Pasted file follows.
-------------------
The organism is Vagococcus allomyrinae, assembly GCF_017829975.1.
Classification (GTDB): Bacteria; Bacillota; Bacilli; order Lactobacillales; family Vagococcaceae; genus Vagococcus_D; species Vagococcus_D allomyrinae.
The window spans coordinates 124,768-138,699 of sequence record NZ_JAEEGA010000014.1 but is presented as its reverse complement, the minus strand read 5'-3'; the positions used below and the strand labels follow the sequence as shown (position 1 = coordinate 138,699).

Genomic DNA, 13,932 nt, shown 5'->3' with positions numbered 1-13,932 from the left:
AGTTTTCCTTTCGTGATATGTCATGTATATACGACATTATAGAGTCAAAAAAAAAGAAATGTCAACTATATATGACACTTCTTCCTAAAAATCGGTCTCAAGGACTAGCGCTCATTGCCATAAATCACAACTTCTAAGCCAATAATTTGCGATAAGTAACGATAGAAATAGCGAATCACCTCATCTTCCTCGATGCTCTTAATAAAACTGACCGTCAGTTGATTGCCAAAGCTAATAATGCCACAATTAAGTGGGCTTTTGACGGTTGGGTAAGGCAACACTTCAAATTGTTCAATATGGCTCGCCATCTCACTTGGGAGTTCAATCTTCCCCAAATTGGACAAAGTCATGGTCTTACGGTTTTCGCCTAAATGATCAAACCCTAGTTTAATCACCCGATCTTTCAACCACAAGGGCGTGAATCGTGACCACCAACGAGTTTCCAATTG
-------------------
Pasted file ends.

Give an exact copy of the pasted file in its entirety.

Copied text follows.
The organism is Vagococcus allomyrinae, assembly GCF_017829975.1.
Classification (GTDB): Bacteria; Bacillota; Bacilli; order Lactobacillales; family Vagococcaceae; genus Vagococcus_D; species Vagococcus_D allomyrinae.
The window spans coordinates 124,768-138,699 of sequence record NZ_JAEEGA010000014.1 but is presented as its reverse complement, the minus strand read 5'-3'; the positions used below and the strand labels follow the sequence as shown (position 1 = coordinate 138,699).

Genomic DNA, 13,932 nt, shown 5'->3' with positions numbered 1-13,932 from the left:
AGTTTTCCTTTCGTGATATGTCATGTATATACGACATTATAGAGTCAAAAAAAAAGAAATGTCAACTATATATGACACTTCTTCCTAAAAATCGGTCTCAAGGACTAGCGCTCATTGCCATAAATCACAACTTCTAAGCCAATAATTTGCGATAAGTAACGATAGAAATAGCGAATCACCTCATCTTCCTCGATGCTCTTAATAAAACTGACCGTCAGTTGATTGCCAAAGCTAATAATGCCACAATTAAGTGGGCTTTTGACGGTTGGGTAAGGCAACACTTCAAATTGTTCAATATGGCTCGCCATCTCACTTGGGAGTTCAATCTTCCCCAAATTGGACAAAGTCATGGTCTTACGGTTTTCGCCTAAATGATCAAACCCTAGTTTAATCACCCGATCTTTCAACCACAAGGGCGTGAATCGTGACCACCAACGAGTTTCCAATTG